Summer brings luscious fruit in abundance, particularly berries, which lure us all with their juicy sweetness. Strawberries, blueberries and raspberries garner loads of attention and acclaim, and justifiably so, but save some love for the blackberry! The generous-sized fruit offers abundant nectar and a subtle sweetness that’s evocative of a cool breeze rustling a shady meadow.
Because of blackberries’ size, it doesn’t take long for them to fill a basket or other container. Then comes a tasty late summer puzzler – what to do with all the berries? A cake is a great way to show off the fruit and to accentuate its sweetness.
Bon Appetit described one such cake in its September 2017 number, Blackberry-Tahini Yogurt Cake. Though the cake hails from Los Angeles, its key ingredients – yogurt, tahini and cardamom – suggest L.A.’s sizable Persian population influenced its creation.
Tahini (sesame seed paste) imparts a creamy nuttiness mildly reminiscent of peanuts. Meanwhile, cardamom is mixed with sugar and tops the cake with a streusel of sorts, finishing each bite with mysterious floral notes. Finally, the yogurt is generously distributed throughout, setting the berries afloat (nearly) in a tender lusciousness.
Completing the taste profile is a sizable grating of citrus zest. This adds an interesting zing. Moreover, the cake is even better when served with freshly-whipped cream. Today’s entry laces that cream with Grand Marnier, which complements the zest with its own exuberant orangey notes.
Of course, the blackberries get star billing here. As the cake bakes, the berries soften and surrender their juices to the surrounding crumb. This creates a blackberry jam, really, that goes a long way toward vaulting the fruit to its rightful place among the berry elite.
Blackberry-Tahini Yogurt Cake
- 1/2 teaspoon ground cardamom (*1)
- 4 tablespoons, plus one cup, sugar
- 2 and 1/4 cups flour
- 2 teaspoons baking powder
- 1/2 teaspoon salt
- 2 large eggs
- 1 cup plain yogurt
- 1/2 cup vegetable oil
- 2 teaspoons citrus zest (*2)
- 2 cups blackberries (*3)
- 1/4 cup tahini
Pre-heat an oven to 350°. Spritz a 9-inch square baking pan with cooking spray, line it, bottom and sides, with parchment paper, then spray the paper with more cooking spray. Set aside the pan.
In a small bowl mix the cardamom with 4 tablespoons of the sugar and set aside.
Sift into a large bowl the flour, baking powder, 1 cup of the sugar and 1/2 teaspoon of the salt. Make a well in the center, into which you’ll add the eggs, yogurt, oil and citrus zest. Use a whisk at first to combine, switching to a wooden spoon when the batter gets heavy.
Once the batter is smooth, fold in the berries – gently, especially if they’re fresh. Scrape the batter into the baking pan. (*4)
In another small bowl mix the tahini with a pinch of salt and the remaining two tablespoons of sugar. Drizzle this over the batter, then sprinkle the cardamom mixture evenly over the top.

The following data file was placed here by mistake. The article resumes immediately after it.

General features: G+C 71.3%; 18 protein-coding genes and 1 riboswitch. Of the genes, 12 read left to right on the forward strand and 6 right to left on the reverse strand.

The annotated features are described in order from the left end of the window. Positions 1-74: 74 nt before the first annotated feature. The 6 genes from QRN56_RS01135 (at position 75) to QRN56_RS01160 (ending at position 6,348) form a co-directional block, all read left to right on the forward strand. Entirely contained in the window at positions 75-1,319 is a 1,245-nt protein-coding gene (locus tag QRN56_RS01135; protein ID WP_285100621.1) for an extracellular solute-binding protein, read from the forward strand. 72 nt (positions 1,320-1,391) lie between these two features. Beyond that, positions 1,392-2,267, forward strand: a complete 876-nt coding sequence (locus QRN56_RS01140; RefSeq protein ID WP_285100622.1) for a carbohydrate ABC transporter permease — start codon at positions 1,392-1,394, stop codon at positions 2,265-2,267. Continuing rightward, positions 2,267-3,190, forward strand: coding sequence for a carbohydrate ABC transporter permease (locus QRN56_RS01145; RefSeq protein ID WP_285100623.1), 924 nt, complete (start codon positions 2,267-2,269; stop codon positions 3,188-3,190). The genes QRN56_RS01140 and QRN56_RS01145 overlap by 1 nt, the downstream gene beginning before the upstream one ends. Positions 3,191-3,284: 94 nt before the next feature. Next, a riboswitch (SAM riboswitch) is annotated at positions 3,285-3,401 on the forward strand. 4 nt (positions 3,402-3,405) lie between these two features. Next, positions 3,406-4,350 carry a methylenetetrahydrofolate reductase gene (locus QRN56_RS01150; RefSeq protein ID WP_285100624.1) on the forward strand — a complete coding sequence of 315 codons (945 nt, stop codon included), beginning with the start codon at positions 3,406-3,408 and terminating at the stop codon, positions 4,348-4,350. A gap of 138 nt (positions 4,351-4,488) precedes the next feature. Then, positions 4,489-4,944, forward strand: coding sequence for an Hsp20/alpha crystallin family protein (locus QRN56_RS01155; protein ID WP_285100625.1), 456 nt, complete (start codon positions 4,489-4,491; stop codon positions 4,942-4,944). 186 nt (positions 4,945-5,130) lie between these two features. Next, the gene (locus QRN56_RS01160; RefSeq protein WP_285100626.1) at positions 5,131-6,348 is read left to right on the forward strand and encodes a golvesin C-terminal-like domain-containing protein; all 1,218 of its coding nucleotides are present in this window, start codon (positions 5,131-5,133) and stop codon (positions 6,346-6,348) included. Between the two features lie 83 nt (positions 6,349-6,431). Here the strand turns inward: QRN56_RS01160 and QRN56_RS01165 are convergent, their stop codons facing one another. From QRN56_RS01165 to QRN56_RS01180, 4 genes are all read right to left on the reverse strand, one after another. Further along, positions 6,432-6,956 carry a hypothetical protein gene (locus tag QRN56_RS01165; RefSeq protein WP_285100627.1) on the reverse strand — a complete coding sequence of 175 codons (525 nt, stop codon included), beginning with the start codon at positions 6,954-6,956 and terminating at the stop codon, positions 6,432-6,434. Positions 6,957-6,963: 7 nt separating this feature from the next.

Bake for an hour, then invert onto a rack to cool. Once cool, peel away the parchment paper, turn the cake right side-up, and serve.
1 – If you can’t find cardamom. use ground cinnamon. Not quite as perfect, perhaps, but still delectable.
2 – I used a Meyer lemon and a lime. An orange would be nice too, or even a grapefruit.
3 – Here’s a rare case in which frozen is even better than fresh, as it keeps the berries intact longer as the cake bakes, leaving the flavor more concentrated.
4 – Here’s something I wish I knew going in – the batter will be thick, and not nearly as viscous as are most batters. In fact, initially I feared I had done something wrong.
Don’t fret – the batter forms up beautifully, turning into the cake you see above. Plus, the batter’s initial thickness prevents the berries from sinking, keeping them evenly-distributed throughout the cake.
Citrus-Laced Whipped Cream
- 1 cup heavy whipping cream
- 1/3 cup powdered sugar
- 1 tablespoon Grand Marnier (*5)
Place a stand mixer bowl and a wire whisk attachment in the freezer until frosted, about 20 minutes. (*6) Attach the bowl to the mixer and pour in the sugar. Fix the mixer with the whisk attachment, then pour the cream into the bowl.
Starting at low speed, mix the two ingredients. Once blended, pour in the Grand Marnier, then gradually increase the mixing speed to high. Continue thusly until stiff peaks form. This usually takes about ten minutes, but it varies. Point is, trust your eyes more than my recipe.
Spoon onto, or beside, cake. For a fancier touch, use a pastry bag fitted with a star attachment to create a more structured, fluted look.
5 – The liqueur isn’t needed, of course, but in this case it adds nice citrus notes that really work well.
6 – Frosting the mixer equipment isn’t vital, strictly speaking, but it does encourage the cream to thicken more quickly and evenly.